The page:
Briefly stated, the feed material of the invention includes a carrier tape and a plurality of clips removably carried on the tape. holes formed therein for engagement by the sprocket of an advancing wheel to feed the material to the tool. The tape has a plurality of spaced projections extending 3,227,270 Patented Jan. 4, 1966 from one side thereof. Each projection is wedge-shaped. The clips are formed in a generally-tubular shape so as to surround and frictionally engage a projection of the tape.
According to the method of the invention, the feed material is moved in a step-by-step manner to the tool. An electrical lead is also fed to the tool. The tool is positioned adjacent an electrical terminal post. The tool is then actuated to slide a clip from one of the projections of the tape. Thereafter, the tool unites the lead and post by clamping the clip around them.
sheet material- Among the sheet materials which can be employed are paper, synthetic resin plastics, and the like. The carrier tape 26 includes a body portion 28 having formed therein a series of square-shaped holes 30 at uniformly-spaced distances for engagement by the teeth of a sprocket wheel formed on tool 16, where- The tape has a plurality of spaced by the carrier tape 26 is advanced in a 'step-by-step fashion through a slot 34 in tool 16 during the connecting method.
For supporting the clips 18, a plurality of projections or fingers 36 are formed on carrier tape 26 and extend at uniformly-spaced distances from one longitudinal edge of body portion 28. Each projection 36 includes a top surface 40, an opposite bottom surface 42, two sides 44, and an outer end face 46. Each projection 36 has a general wedge-shape, its sides 44 converging away from the body portion 28. The sides 44 form an angle of about 1 degree with planes perpendicular to the lengthwise dimension of body portion 28.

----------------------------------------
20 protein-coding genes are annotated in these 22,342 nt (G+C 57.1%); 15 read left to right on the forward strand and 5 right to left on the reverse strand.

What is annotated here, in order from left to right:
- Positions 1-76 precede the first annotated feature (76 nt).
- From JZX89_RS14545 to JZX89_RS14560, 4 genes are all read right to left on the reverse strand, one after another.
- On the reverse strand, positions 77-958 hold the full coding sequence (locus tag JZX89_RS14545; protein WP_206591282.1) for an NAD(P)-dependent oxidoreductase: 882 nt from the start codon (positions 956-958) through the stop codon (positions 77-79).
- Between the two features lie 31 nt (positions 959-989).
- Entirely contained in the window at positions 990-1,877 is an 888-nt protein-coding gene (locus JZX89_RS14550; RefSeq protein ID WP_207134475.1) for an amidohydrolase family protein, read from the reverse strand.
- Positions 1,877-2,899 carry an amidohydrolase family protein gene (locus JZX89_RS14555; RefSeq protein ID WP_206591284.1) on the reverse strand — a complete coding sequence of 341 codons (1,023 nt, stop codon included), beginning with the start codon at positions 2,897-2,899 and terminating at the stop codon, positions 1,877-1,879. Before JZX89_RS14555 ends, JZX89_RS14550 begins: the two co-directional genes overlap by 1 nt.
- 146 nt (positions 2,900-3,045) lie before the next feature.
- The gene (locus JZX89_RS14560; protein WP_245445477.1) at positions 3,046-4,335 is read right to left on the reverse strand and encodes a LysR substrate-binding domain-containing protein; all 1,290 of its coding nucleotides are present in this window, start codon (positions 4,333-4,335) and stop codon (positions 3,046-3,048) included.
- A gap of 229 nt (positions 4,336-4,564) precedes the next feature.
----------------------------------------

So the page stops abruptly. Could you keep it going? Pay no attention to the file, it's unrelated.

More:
Each clip 18 has a substantially uniform cross section along its length so as to frictionally engage the projection 36 upon which it is supported, and be readily removed therefrom by a small dislodging force applied by an element of tool 16.
Each clip 18 is of generally-tubular shape with a bore 50 in the center. Each clip 18 includes a back plate 52 having a ridge 54 formed at the center of one end thereof. The ridge 54 is shaped to form a slot 56, as seen in FIGURE 3, for receiving the end of the electrical lead 20 in the finished connection shown in FIGURE 6. Each clip 18 further includes two panels 57 joined to opposite edges of back plate 52. Flanges 58 of curved form extend inwardly from the lower edges of the panel-s 56. Except for ridge 54, each clip 18 is of uniform cross section along its length.
In the method of the invention, the clips 18 are slid onto projections 36 of carrier tape 26 to forma releas able friction fit. The assembled feed material 10 is formed into a coil or roll 12 and mounted on the shaft 14 of tool 16, as seen in FIGURE 5. The tool is actuated to advance the feed material 10 into slot 34. An electrical lead 20 is fed down from above into groove 60 of the tool. The tool 16 is then positioned adjacent terminal post 22, which will generally be mounted in a terminal board (not shown). The tool 16 is then actuated, whereby a clip 18 is pushed 01f of its projection 36 and moved to a position where the end of lead 20 is received in slot 56 and the terminal post 22 is received in the bore 50 of the generally-tubular clip 18. The curved flanges 58 clasp or clamp the terminal post 22 in the bore 50 and firmly into electrical connection with the end of lead 20.